Friday, September 28, 2012


I recently watched the movie "War of the Worlds" again.  I'm sure most of you are familiar with the story of an invasion of the earth by hostile aliens from another planet.  As the invasion continues they spread death and destruction all across the world.  The mightiest armies and deadliest weapons are useless to stop them, until they are finally vanquished by an unseen weapon - a microscopic germ.  It seems that the invaders did not have the immunity to certain diseases that man has acquired over the ages, and within a short time of being exposed to these disease bacteria they became ill and died.

One of the points of the story is that although mankind may take comfort from our large arsenals of deadly weapons, there may be a deadlier enemy that can't even be seen by the naked eye.

That brings us to this week's story of a decorated combat veteran of World War I.  This soldier evaded capture and death at the hands of the German army only to be brought down by a deadlier enemy that he couldn't see - the Spanish influenza virus.

This is the story of that soldier:  Lieutenant Norman C. Ernst.

Few people are aware that Unit A ("The Old Section") of the Rosehill Mausoleum has a second floor.  It is reached by climbing a white marble staircase just off the entry court.  The staircase leads to a large open room surrounded by private family rooms.  It is a dark and forgotten part of the mausoleum and few visitors venture up there.

If you go all the way to the back of this room, you will see the east wall, covered with niches for cremated remains.  There are large torches around the room and several along this wall.  If the torches are not lit it is too dark to see much, but if they are lit, they cast a warm glow over the wall of niches.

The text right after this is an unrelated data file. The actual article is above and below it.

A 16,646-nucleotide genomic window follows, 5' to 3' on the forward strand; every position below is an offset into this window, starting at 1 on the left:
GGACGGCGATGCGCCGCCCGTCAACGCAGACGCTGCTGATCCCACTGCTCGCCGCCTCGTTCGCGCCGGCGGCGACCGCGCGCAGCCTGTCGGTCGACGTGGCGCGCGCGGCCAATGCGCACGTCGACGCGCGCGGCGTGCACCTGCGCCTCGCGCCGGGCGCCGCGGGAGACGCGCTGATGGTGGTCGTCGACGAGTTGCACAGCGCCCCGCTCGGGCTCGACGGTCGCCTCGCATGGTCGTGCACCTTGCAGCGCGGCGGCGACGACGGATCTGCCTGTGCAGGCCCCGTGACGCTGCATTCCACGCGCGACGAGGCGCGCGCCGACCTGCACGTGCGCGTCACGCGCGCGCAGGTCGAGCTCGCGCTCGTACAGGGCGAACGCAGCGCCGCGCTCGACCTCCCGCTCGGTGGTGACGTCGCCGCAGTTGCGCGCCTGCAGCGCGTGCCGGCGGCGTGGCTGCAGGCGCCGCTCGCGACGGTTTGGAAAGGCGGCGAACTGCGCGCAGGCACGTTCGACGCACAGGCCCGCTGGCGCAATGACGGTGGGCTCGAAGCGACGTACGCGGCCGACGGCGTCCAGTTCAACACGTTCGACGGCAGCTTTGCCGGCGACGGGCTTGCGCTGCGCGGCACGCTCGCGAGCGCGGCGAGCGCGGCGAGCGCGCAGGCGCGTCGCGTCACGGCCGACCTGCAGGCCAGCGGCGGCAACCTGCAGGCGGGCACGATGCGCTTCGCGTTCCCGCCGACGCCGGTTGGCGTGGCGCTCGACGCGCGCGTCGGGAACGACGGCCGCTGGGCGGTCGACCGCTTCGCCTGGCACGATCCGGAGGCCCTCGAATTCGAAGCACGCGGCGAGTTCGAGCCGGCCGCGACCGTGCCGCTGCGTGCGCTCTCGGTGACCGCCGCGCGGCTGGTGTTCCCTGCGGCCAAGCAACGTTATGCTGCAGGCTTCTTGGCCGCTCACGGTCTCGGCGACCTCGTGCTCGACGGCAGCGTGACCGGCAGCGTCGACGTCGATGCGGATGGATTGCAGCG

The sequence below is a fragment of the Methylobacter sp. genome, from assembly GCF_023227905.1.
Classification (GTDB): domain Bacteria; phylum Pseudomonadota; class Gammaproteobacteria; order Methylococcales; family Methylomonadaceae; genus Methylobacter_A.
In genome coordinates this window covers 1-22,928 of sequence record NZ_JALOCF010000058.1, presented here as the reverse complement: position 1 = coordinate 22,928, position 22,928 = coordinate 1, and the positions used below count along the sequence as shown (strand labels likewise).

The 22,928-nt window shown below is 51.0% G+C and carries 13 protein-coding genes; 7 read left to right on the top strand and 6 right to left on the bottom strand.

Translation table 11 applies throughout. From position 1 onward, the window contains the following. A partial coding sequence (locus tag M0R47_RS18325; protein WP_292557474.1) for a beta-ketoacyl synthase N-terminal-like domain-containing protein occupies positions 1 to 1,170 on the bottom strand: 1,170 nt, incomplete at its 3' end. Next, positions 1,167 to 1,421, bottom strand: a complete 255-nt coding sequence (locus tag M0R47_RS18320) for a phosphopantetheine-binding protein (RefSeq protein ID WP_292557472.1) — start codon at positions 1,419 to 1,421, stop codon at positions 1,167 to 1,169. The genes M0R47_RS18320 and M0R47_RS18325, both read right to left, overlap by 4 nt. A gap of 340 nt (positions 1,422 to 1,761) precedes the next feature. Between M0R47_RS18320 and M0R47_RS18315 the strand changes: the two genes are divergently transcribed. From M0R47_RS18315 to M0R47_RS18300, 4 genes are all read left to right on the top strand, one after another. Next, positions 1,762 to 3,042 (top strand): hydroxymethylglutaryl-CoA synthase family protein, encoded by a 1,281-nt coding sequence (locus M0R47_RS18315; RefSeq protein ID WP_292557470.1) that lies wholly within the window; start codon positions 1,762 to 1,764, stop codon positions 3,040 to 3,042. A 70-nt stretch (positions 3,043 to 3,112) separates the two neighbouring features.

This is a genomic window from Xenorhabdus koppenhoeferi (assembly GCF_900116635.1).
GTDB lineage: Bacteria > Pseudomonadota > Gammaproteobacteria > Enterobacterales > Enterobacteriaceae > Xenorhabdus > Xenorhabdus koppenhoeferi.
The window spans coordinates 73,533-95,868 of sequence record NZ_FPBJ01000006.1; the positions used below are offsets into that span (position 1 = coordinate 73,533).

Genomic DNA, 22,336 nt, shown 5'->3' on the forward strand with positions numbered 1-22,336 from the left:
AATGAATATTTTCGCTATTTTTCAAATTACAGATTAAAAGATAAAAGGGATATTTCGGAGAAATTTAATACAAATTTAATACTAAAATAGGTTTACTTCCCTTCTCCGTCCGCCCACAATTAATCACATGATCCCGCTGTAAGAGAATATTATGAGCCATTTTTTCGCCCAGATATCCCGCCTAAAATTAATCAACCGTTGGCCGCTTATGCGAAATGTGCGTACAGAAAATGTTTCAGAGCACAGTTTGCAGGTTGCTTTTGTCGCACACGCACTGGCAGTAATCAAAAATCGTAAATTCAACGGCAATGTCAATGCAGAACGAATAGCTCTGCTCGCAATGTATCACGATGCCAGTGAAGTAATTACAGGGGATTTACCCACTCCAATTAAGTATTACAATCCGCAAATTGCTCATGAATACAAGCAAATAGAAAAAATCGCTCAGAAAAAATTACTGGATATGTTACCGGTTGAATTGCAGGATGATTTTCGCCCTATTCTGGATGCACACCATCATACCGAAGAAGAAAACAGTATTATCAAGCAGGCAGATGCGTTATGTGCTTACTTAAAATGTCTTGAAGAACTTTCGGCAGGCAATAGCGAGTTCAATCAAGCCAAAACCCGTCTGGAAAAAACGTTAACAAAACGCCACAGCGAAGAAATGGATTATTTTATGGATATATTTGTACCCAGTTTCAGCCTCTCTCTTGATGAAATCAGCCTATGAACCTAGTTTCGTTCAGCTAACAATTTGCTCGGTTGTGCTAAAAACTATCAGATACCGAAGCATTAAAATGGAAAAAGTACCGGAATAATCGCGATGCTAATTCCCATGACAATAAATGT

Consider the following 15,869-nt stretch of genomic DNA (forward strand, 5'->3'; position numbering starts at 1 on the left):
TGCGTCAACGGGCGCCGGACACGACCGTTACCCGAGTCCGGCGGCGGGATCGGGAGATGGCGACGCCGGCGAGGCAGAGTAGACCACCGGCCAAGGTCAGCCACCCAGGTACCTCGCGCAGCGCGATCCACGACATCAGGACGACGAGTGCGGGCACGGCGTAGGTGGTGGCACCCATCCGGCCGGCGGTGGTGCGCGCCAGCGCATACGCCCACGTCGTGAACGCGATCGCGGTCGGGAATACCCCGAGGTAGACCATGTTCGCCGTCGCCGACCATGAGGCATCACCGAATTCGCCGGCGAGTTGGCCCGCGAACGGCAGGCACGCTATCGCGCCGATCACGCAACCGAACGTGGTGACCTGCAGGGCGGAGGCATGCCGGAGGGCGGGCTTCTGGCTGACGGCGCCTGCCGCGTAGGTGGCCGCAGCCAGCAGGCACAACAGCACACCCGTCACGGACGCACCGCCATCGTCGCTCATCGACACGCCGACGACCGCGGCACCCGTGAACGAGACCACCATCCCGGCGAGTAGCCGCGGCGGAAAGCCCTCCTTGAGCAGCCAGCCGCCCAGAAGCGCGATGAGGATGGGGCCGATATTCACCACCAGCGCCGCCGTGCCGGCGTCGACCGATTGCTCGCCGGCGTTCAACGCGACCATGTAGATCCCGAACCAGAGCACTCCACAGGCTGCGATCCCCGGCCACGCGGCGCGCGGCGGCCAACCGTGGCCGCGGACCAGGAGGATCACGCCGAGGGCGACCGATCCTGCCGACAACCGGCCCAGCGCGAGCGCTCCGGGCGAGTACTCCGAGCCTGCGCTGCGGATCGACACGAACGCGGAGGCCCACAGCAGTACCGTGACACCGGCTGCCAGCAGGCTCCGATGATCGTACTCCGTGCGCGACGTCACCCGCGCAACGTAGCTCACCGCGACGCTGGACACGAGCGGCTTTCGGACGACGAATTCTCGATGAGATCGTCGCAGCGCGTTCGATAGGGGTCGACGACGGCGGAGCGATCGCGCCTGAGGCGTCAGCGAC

Standing in front of this wall and looking at the names and dates, one niche caught my eye.  It simply said "Lieutenant Norman C. Ernst, 1894-1918".   

I assumed that these were the remains of a soldier who had died in combat.  Perhaps he died after a fierce battle in the trenches.  Maybe he was a World War I flying ace, and died as his plane went down in a blaze of glory.  None of these scenarios are what killed Lieutenant Ernst.  The Chicago Daily Tribune from October 9, 1918 tells the story:


Twelve Local Boys in the Official Casualty List for the Day.

Twelve Chicagoans were named in the official casualties yesterday, eight in the day list, and four in the night list, apportioned as follows:  Killed in action, two; died of disease, two; wounded severely, eight.

Among unofficial casualties reported in The Tribune was that of Lieut. Norman C. Ernst of the United States aviation corps, who died on Monday of pneumonia at Wilbur Wright Field, Dayton, O., where he was an instructor in the advanced course in aviation known as circus or trick flying.  He was 24 years old and a son of Leo and Louise Ernst of 2340 Lincoln Park West.  

2340 Lincoln Park West, Chicago

There are two brothers in the service, Lieut. Hilmar F. Ernst, also of the aviation corps, and Quartermaster L. Wainwright Ernst, U.S. Navy.

Was "Prep" Football Player.

Lieut. Ernst  was a member of the 1912 football team of the Chicago Latin school, every member of which is now in military service.  He is the third aviator alumnus of the school to meet death.  The others were Dinsmore Ely and Harry Velle.  Funeral services will be held this afternoon at 4:30 o'clock at Graceland chapel. 

Lieutenant Ernst was not the only casualty of the flu at Wright Field. The Dayton Daily News of October 4, 1918 reported in Dayton what was being reported by others all across the country: 


Reports from the hospital at Wilbur Wright Field are to the effect that there are 250 men stationed at the post now confined and suffering from attacks of influenza.  The hospitals are taxed to their capacity to handle the cases, and other buildings near the hospital are being used as wards during the epidemic.

Things had worsened by the 7th:

New Cases of Influenza at Wilbur Wright Field Continue to Reach Hospital.  Eight Have Died.

Two more soldiers of Wilbur Wright Field were added to the toll of the influenza epidemic Monday with the deaths of Privates Fred Peters, of Wavington, Minn., and Wm. L. Alexander, Washington.  With four deaths Sunday from the dread disease, the total number of men claimed thus far at the post is eight.  The four men who succumbed Sunday were Sergeant James MacCombie, Oswedgo, N.Y.; Corporal Wm. J. Blansett, Jasper, Tenn.; Private Bernard O. Jones, Brownville, Me.; and Private John C. Dennar, St. Joseph, Mo.